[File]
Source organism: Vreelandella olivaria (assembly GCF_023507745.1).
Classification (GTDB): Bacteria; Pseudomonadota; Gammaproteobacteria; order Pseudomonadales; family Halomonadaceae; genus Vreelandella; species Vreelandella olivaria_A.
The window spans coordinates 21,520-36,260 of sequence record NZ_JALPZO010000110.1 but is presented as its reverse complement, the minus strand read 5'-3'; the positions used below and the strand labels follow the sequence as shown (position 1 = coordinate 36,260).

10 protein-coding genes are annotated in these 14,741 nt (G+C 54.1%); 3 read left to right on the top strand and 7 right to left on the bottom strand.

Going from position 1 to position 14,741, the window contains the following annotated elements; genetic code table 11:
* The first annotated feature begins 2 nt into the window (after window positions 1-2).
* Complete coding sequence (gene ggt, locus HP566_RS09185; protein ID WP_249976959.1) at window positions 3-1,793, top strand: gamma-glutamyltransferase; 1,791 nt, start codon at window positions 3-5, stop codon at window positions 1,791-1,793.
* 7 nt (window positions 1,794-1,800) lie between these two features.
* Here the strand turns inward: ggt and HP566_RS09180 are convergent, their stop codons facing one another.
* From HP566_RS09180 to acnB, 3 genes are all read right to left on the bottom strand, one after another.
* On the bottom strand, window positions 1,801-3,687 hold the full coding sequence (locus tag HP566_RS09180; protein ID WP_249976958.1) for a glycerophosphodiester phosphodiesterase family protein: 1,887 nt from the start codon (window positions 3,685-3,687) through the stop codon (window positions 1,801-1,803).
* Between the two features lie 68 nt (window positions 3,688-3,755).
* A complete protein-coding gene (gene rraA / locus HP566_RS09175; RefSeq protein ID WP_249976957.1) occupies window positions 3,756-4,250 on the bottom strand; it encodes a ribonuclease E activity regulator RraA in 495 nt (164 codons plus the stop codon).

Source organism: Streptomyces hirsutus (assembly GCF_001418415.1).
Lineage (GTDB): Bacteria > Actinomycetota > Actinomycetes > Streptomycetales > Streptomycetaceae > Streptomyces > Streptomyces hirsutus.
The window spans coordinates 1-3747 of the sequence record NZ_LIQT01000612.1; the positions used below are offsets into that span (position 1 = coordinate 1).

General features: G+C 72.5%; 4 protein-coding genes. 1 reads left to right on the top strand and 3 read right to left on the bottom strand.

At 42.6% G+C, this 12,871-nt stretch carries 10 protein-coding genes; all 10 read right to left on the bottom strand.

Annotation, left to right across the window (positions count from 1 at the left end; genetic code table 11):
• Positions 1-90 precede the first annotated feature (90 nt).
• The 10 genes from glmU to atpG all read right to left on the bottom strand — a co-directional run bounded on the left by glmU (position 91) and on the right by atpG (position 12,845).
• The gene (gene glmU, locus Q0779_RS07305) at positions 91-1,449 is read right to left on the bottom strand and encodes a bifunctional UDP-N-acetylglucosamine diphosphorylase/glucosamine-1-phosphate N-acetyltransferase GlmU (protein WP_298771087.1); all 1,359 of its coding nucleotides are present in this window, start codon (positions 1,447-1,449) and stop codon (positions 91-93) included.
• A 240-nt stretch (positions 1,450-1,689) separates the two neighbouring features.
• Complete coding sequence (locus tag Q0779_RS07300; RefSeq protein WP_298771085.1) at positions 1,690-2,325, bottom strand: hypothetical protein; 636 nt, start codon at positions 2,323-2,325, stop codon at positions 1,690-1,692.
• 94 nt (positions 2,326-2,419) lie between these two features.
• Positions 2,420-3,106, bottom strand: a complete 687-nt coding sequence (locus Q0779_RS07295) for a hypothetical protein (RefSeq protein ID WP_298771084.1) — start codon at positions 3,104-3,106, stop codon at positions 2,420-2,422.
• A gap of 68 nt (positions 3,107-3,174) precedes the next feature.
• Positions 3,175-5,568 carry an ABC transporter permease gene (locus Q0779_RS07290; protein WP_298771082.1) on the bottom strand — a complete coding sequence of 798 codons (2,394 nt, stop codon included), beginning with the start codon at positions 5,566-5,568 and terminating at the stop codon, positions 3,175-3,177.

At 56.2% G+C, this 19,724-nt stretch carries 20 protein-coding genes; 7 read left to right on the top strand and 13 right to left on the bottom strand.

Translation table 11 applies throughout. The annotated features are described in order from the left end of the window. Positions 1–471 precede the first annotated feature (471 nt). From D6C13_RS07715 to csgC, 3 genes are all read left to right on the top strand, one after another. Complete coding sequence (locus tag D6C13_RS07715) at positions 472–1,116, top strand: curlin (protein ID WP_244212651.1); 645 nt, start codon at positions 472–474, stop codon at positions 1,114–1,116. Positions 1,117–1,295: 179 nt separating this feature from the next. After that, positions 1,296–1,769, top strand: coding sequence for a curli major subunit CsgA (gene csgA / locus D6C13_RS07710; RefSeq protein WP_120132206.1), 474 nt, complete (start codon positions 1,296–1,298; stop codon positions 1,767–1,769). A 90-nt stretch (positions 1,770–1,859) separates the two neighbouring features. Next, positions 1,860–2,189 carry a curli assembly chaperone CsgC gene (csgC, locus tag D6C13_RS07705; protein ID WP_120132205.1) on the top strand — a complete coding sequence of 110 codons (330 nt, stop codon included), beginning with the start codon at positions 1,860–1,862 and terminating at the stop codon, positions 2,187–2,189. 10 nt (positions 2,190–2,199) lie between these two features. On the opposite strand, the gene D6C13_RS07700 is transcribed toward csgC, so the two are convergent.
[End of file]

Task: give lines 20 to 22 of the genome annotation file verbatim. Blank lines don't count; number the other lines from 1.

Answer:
• Positions 1-90 precede the first annotated feature (90 nt).
• The 10 genes from glmU to atpG all read right to left on the bottom strand — a co-directional run bounded on the left by glmU (position 91) and on the right by atpG (position 12,845).
• The gene (gene glmU, locus Q0779_RS07305) at positions 91-1,449 is read right to left on the bottom strand and encodes a bifunctional UDP-N-acetylglucosamine diphosphorylase/glucosamine-1-phosphate N-acetyltransferase GlmU (protein WP_298771087.1); all 1,359 of its coding nucleotides are present in this window, start codon (positions 1,447-1,449) and stop codon (positions 91-93) included.